Th

Time for more pronunciation practice. Below is a good video which shows you how to pronounce English words with the “th” sound – like “think” and “this” and “bathroom” and “twentieth.” The most important thing to remember when making these sounds is to stick out your tongue! Here’s a picture of what your mouth should look like:

Do you see his tongue sticking out? Here’s the video. Remember to listen and repeat as you watch:

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Idiom of the Week: Eat Out of Someone’s Hand

Meaning: To be very obedient; to do everything someone wants.

Examples:

Even though my boss is tough and mean, with my smile, hard work, and flexible schedule in only three weeks, I had him eating out of my hand.

The new teacher had lots of children who were naughty, didn’t listen to her and screamed all day. But she brought cakes, candy and computer games and soon she had them eating out of her hand.

You’ll never get them to eat out of your hand with your lousy attitude!

 

Pop Quiz:

If someone is eating out of your hand….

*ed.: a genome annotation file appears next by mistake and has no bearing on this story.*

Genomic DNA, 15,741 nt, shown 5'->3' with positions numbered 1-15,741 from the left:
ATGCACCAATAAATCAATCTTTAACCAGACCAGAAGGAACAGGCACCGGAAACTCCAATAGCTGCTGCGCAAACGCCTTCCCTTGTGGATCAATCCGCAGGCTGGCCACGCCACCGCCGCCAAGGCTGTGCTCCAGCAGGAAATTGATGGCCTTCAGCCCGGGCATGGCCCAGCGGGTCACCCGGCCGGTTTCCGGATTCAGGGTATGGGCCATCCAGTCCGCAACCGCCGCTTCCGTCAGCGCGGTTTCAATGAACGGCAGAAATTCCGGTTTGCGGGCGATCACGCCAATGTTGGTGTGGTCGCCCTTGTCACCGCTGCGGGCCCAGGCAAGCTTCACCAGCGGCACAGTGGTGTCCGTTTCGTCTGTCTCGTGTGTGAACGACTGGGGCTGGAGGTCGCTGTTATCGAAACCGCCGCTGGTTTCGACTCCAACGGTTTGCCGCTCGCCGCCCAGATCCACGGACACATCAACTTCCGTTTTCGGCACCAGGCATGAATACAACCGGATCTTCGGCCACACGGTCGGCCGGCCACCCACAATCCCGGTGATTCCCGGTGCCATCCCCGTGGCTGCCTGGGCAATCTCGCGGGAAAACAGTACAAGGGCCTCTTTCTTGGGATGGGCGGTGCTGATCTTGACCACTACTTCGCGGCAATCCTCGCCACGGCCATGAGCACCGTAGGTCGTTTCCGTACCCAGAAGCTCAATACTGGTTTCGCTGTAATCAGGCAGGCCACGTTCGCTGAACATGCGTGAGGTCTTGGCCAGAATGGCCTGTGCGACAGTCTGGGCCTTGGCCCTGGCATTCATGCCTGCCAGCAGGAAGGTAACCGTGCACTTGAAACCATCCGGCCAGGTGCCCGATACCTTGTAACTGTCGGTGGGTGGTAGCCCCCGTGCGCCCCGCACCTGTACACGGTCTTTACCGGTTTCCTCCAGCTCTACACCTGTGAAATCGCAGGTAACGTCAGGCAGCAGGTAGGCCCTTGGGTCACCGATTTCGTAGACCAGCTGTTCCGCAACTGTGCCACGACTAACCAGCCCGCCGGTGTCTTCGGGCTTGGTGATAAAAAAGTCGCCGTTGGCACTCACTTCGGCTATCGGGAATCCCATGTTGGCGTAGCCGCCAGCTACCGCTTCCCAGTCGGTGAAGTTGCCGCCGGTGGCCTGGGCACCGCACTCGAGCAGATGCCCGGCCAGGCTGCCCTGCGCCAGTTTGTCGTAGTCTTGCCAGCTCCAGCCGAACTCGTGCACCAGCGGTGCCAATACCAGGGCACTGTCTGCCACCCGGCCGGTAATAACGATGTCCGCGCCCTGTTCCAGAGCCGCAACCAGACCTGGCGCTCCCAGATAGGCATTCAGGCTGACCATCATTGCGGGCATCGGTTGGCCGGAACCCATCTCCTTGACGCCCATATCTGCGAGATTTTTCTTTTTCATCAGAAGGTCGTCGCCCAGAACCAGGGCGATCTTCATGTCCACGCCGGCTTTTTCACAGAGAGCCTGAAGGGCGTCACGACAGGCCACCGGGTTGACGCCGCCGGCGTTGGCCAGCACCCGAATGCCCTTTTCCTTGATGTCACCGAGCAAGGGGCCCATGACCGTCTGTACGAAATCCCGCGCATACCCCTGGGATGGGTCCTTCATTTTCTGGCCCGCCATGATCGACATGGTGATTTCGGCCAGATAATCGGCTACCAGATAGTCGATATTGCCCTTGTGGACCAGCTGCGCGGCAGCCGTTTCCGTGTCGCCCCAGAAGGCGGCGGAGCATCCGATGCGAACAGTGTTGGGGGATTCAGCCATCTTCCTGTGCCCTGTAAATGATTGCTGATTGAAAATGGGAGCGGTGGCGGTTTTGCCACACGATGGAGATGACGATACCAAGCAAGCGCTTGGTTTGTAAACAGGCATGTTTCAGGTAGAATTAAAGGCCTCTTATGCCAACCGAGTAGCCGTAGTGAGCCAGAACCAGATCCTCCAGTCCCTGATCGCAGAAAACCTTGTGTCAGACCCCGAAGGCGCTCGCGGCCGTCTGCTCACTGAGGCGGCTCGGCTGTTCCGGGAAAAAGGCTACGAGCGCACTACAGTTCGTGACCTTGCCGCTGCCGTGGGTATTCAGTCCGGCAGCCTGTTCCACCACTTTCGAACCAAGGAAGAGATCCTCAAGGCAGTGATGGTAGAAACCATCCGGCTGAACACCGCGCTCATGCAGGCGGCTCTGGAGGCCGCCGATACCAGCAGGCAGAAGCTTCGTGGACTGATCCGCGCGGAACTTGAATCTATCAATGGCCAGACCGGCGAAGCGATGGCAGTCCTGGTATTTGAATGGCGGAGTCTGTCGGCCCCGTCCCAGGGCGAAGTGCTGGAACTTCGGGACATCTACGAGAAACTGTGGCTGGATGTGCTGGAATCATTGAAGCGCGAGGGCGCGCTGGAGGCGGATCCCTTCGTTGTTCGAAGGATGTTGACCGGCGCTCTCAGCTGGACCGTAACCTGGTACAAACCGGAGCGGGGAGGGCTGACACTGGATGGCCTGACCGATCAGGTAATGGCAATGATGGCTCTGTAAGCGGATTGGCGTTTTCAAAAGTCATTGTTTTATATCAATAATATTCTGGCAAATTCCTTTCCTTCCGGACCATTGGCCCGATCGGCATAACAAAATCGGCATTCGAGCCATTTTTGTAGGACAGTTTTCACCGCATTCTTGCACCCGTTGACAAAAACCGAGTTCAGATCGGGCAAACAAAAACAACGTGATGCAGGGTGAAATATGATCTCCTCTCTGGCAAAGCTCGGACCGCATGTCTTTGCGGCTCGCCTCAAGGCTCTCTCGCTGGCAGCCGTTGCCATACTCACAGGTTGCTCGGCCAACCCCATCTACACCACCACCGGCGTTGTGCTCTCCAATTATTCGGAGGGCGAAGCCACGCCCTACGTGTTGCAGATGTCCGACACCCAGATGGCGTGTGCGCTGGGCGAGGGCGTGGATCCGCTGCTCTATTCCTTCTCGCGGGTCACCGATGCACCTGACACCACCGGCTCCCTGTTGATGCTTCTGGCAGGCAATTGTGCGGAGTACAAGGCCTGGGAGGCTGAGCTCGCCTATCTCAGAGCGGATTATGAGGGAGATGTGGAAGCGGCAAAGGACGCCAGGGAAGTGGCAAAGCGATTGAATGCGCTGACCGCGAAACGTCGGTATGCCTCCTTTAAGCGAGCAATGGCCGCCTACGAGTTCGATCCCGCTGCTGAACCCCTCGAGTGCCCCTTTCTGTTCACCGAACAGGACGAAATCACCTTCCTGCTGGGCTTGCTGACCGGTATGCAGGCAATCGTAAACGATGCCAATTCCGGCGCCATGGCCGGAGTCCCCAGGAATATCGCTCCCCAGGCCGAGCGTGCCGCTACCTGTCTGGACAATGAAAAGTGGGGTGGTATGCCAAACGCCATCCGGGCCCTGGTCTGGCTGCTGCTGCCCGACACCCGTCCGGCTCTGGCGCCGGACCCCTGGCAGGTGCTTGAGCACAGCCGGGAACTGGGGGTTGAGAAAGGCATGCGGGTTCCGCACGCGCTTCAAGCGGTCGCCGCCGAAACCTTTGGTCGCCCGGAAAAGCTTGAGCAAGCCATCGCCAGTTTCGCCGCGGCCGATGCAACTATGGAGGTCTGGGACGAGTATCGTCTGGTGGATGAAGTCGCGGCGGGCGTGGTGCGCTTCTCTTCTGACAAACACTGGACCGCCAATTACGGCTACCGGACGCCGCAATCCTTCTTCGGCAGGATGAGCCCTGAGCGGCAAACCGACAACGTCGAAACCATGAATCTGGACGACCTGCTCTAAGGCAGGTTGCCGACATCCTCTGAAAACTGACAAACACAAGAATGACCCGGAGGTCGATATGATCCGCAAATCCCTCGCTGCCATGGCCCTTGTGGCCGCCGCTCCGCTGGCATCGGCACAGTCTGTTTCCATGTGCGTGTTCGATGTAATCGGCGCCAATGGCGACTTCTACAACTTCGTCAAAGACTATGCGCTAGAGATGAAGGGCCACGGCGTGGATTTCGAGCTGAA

A.  you have food in your hand.

B.  you don’t have to ask them twice to do you a favor.

C.  they constantly complain about you.

To see the correct answer, click on “Continue reading”:

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Conversation Starters

A lot students want to practice their conversational English but don’t know what to talk about or they feel like the usual topics are too boring. Well, there’s a website out there to help with that. It’s called Conversation Starters.com, and with the click of a button you can find something interesting to talk about.

Click here to go there!

 

 

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Break the Ice Revisited

Here a nice ice breaker you can user at your next party or meeting – just click on the image for a larger view:

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Idiom of the Week: Break the Ice

Meaning: To make people comfortable or more talkative at the beginning of a party, meeting, or any other social gathering. The noun form is “ice breaker.”

Examples:

On the first day of class I always like to do something fun to break the ice.

He saw he needed to break the ice so he told a joke that got everyone laughing.

What should we do for an ice breaker at the new staff meeting?

 

Pop Quiz:

Which of the following are good ways to break the ice?

A.  Two minutes of silence.

B.  A test.

C.  A game in which people learn something interesting about each other.

To see the correct answer, click on “Continue reading”:

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Damp Revisited

Here are some odds and ends we found on the web using our latest Awesome Adjective. Just click on any image for a larger view:

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